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Kareem Abdul-Jabbar: What the NBA Championship Means to Me

NBA legend Kareem Abdul-Jabbar writes in Jacobin about the meaning of the Milwaukee Bucks’ victory this year, and his own Bucks championship in 1971.

Kareem Abdul-Jabbar, number 33 for the Milwaukee Bucks, holds the basketball during a game against the Philadelphia 76ers in the 1970s. (Jerry Cooke / Corbis via Getty Images)

The Milwaukee Bucks won the 2020-21 NBA championship, and I couldn’t be happier for my former team’s success. It’s especially gratifying to me because this is their first championship since 1971, when I played for the Bucks and we won the NBA championship.

Although winning is exciting, fulfilling, and pretty much everything you imagine it would be, I’m also well aware that whether in 1971 or 2021, an NBA championship is often about more than just a team hoisting a shiny gold trophy. It can also be a reflection of the country’s zeitgeist with all its cultural, social, and political turmoil.

Why is basketball different from all other sports leagues in embodying America’s social conscience? Perhaps because 83.1 percent of the players and 60 percent of the fans are non-white, making it the only major North American sport in which the majority of fans aren’t white. This diversity might make basketball players and fans more sensitive to the urgency and consequences of battles over social and economic justice.

In 2020, the Lakers’ NBA Finals win came during a national pandemic, the most contentious national election in recent history, and the largest protest movement in United States history. Between May 26 and June 22 of 2020, up to 26 million Americans marched in support of Black Lives Matter in over 4,700 separate protests. At the same time, millions were sick and hundreds of thousands were dying from COVID-19. And democracy itself seemed more fragile than ever as a sitting administration attempted to undermine voting rights, punish immigrants, and endanger the health of Americans.

Kareem Abdul-Jabbar shoots his signature “sky hook” over the Baltimore Bullets’ Wes Unseld in 1971. (Wikimedia Commons)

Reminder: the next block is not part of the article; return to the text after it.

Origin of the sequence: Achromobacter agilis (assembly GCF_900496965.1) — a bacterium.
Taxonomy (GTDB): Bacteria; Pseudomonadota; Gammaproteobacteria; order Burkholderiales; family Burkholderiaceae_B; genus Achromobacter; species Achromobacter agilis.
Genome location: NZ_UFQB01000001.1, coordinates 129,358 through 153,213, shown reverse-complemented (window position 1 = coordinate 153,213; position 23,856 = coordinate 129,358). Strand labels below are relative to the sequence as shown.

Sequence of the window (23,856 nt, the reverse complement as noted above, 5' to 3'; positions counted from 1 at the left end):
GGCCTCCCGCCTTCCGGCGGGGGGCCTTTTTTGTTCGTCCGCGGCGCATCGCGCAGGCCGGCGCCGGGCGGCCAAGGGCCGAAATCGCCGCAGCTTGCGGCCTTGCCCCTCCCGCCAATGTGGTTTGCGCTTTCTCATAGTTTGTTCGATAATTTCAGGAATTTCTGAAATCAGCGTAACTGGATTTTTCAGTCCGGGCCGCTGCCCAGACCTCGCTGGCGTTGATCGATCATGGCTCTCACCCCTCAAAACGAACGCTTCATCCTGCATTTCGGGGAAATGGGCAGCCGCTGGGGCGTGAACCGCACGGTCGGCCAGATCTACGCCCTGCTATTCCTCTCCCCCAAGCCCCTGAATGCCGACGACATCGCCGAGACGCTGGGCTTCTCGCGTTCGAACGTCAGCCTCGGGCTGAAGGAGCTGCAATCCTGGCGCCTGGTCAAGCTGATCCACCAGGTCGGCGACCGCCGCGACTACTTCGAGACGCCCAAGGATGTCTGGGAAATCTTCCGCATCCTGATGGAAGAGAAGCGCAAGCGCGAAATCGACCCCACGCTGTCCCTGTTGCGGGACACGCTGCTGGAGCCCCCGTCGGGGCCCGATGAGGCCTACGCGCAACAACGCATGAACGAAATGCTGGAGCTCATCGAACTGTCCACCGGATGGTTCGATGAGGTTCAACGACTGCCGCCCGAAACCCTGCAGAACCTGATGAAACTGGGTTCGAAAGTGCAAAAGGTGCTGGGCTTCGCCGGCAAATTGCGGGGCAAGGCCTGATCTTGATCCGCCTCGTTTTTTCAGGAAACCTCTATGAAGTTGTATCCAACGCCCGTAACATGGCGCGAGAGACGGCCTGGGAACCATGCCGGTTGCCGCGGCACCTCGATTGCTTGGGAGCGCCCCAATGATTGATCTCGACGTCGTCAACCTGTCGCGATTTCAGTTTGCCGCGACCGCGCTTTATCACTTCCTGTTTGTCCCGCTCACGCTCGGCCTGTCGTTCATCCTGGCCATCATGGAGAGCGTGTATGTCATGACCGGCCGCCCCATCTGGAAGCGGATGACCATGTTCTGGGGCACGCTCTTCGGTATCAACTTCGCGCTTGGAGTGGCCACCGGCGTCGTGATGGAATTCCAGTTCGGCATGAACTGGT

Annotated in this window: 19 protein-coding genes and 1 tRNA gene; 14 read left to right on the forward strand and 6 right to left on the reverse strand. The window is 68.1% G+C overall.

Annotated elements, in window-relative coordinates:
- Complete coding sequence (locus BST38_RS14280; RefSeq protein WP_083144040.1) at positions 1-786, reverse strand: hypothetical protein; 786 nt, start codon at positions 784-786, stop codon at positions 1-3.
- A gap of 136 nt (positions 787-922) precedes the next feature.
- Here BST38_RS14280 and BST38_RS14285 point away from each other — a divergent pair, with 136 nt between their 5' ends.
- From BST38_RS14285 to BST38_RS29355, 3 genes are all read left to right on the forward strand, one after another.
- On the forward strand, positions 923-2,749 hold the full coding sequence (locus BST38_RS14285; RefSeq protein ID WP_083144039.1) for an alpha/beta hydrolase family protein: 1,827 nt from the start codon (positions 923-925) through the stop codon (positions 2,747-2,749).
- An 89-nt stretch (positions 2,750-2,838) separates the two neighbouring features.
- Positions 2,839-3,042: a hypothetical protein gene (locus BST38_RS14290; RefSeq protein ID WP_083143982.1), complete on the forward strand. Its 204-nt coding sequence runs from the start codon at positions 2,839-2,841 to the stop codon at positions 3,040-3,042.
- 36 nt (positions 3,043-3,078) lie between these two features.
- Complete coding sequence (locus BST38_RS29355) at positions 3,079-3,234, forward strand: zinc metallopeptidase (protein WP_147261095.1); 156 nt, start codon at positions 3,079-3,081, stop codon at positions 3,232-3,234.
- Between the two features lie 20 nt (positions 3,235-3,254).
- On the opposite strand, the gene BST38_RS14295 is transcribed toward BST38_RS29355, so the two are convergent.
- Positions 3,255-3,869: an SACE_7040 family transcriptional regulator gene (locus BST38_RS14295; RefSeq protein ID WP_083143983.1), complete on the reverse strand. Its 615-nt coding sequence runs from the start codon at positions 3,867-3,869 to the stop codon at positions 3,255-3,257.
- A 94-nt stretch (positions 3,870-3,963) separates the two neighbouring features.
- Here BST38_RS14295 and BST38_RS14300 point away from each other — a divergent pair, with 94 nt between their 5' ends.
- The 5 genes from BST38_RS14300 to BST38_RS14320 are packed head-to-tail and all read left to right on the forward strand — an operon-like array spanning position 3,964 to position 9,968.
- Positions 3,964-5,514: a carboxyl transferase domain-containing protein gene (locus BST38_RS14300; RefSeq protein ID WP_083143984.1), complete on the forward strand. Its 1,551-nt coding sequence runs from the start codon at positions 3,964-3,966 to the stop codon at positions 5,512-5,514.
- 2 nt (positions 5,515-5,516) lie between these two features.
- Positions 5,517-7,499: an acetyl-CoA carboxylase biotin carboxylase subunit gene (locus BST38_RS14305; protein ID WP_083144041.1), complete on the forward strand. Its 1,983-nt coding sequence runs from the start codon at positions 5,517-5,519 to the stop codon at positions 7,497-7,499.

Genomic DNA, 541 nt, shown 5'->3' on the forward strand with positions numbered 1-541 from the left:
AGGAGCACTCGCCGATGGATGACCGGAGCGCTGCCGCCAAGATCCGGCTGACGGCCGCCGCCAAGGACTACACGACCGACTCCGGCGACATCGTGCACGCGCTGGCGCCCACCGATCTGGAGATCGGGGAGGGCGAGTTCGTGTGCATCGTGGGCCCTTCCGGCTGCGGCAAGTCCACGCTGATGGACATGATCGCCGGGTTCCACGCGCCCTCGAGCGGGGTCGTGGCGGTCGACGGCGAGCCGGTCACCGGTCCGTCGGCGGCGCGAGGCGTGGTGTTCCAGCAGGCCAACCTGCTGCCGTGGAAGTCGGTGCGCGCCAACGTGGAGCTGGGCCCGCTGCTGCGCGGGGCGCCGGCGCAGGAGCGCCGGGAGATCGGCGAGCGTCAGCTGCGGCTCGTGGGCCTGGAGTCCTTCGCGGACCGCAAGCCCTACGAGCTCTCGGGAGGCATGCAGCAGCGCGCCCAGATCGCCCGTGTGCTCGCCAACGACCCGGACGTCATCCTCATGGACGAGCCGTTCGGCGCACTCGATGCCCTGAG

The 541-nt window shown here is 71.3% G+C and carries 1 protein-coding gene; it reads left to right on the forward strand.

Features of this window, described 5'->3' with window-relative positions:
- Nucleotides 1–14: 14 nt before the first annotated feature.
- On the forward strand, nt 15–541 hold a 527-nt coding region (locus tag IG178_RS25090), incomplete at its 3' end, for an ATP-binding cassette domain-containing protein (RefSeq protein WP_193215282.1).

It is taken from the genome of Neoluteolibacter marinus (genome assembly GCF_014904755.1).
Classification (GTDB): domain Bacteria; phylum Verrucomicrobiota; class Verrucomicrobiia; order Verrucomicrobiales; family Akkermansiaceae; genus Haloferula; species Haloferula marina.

When the Lakers won Game 6 on October 11, it felt like the triumph of American perseverance and ingenuity because the NBA had successfully MacGyvered a bubbled athletic community to make possible a basketball season. Most of us were in lockdown in our homes, so watching elite athletes performing reminded us of the resilience of the human body.

It also felt like a victory for athletes being supported for speaking out as the NBA embraced social justice by allowing players to express beliefs on jerseys, kneel for the national anthem, and put “BLACK LIVES MATTER” on the courts. Despite the naysayers, NBA commissioner Adam Silver declared that there was no data indicating that fans were tuning out as a result of the league’s “woke” attitude. So when we celebrated the Lakers’ victory last October, we were cheering for a lot more than a final score. We were embracing hope.

This year’s NBA Finals took place in a different America than last year. Vaccinations have allowed the country to open up more, BLM protests have trickled away, the government is more stable. The national mood is one of standing perfectly still and holding our collective breath in fear that any sudden move might bring back all the turmoil.

It’s not that we don’t have troubles: the Delta variant is threatening a fourth wave of the pandemic, and states across the country are passing laws restricting voters’ rights, LGBT rights, and women’s rights. But we are exhausted. This year we’re taking a knee, not in protest, but to catch our breath, gather our strength.

The Milwaukee Bucks’ against-all-odds victory in the Finals is an inspirational moment that could be just what we needed to recharge ourselves and recommit to building the country up — even against all odds — as those reactionaries and MAGA-ites tear it down.

When the Bucks Were First Champions

In 1971, we were in the midst of civil unrest in America. The Vietnam War deeply divided the country. There were protests against the war, against racism, against sexism. The year before, the Ohio National Guard shot to death four protesting students and wounded nine others. A month before our Finals, the Weather Underground detonated a bomb in the US Capitol Building men’s room.

And we played basketball.